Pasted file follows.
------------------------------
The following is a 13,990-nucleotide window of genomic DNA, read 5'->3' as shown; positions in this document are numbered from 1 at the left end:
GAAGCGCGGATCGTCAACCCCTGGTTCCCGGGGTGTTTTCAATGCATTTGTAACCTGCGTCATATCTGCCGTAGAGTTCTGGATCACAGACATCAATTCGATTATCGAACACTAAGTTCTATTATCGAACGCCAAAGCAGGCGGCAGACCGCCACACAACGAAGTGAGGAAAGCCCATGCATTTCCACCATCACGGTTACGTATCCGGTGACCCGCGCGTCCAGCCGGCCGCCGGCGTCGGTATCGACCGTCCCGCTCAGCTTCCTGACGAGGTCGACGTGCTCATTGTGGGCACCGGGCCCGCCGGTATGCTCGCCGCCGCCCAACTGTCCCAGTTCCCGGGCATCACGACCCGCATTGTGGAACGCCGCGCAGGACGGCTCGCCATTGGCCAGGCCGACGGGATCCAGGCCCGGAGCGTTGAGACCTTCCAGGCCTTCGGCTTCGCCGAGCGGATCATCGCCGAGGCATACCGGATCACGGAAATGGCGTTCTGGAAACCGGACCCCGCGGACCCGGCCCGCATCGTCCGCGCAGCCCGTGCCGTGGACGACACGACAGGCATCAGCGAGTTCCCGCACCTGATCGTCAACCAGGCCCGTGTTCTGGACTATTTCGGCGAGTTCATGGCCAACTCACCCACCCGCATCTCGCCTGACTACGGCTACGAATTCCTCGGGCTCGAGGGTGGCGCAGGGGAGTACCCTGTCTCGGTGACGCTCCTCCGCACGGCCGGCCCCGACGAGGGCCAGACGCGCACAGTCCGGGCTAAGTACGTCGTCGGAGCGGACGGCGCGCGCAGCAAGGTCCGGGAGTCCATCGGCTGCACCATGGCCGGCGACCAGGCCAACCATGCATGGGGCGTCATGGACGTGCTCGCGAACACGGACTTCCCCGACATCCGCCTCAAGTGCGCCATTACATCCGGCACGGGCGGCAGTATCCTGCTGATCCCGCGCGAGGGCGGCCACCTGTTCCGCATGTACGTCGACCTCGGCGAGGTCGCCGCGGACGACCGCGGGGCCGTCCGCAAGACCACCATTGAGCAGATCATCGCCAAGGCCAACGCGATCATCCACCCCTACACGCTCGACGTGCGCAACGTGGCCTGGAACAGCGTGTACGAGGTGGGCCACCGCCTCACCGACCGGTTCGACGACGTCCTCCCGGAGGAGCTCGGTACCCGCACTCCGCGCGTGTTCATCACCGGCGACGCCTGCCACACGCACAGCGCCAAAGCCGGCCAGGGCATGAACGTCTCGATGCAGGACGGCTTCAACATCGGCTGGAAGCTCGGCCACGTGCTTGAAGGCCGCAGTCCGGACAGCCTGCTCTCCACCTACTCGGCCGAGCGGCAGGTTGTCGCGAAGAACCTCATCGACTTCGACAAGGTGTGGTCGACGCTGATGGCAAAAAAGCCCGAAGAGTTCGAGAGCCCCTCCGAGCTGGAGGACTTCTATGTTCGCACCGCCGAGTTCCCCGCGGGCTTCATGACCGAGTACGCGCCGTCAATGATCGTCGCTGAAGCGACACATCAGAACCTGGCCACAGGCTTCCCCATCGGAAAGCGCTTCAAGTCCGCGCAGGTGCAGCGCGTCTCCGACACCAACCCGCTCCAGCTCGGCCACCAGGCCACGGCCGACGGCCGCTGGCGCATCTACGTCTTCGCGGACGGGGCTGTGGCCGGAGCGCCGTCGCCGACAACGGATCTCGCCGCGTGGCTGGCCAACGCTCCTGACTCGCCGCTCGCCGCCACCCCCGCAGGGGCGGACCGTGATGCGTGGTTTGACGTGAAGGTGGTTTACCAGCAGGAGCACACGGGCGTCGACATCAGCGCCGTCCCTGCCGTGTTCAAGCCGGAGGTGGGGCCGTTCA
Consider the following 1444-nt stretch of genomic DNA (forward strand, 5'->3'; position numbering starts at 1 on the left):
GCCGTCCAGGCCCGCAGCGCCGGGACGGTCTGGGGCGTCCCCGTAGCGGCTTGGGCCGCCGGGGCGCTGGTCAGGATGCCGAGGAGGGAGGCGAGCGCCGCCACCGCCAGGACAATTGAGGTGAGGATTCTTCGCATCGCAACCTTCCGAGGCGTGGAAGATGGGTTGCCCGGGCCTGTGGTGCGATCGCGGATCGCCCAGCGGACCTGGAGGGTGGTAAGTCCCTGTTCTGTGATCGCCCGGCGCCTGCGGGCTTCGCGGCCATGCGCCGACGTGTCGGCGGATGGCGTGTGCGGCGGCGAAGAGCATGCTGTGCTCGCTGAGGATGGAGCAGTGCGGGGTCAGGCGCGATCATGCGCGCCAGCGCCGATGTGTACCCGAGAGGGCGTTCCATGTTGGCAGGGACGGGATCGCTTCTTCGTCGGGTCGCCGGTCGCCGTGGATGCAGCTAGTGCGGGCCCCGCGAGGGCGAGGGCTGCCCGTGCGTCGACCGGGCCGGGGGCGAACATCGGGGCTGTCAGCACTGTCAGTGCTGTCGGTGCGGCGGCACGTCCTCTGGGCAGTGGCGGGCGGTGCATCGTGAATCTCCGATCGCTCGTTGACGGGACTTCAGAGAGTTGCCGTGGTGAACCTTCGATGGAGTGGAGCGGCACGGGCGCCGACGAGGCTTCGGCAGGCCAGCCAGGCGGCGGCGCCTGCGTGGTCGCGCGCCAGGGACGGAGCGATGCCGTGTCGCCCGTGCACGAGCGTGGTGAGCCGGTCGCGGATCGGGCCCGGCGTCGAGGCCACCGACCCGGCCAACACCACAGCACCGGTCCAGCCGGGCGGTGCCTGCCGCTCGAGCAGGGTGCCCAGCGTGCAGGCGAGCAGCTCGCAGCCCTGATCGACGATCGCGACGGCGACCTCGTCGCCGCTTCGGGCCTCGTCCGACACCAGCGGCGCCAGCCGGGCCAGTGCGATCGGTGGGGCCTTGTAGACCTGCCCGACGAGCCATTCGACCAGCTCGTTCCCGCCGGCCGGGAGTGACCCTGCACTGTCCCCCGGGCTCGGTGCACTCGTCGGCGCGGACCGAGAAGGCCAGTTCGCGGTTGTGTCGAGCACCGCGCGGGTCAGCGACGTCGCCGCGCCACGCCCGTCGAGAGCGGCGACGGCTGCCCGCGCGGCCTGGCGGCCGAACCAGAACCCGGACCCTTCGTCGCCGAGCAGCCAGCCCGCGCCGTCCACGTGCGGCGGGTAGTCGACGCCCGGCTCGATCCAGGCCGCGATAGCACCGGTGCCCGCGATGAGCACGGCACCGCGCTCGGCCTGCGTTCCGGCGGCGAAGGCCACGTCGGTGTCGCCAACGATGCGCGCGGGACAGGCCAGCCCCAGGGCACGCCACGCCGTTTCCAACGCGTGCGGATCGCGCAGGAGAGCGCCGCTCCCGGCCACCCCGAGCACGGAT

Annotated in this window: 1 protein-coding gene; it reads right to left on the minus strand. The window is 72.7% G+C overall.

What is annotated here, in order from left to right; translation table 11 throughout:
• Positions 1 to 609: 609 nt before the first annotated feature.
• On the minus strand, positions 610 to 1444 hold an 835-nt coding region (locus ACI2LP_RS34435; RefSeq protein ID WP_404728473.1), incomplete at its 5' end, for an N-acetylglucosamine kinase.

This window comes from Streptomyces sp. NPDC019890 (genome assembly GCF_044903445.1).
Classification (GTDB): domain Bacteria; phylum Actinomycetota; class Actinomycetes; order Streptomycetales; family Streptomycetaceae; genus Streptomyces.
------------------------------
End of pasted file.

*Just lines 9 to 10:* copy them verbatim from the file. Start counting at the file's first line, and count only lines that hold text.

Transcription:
This window comes from Streptomyces sp. NPDC019890 (genome assembly GCF_044903445.1).
Classification (GTDB): domain Bacteria; phylum Actinomycetota; class Actinomycetes; order Streptomycetales; family Streptomycetaceae; genus Streptomyces.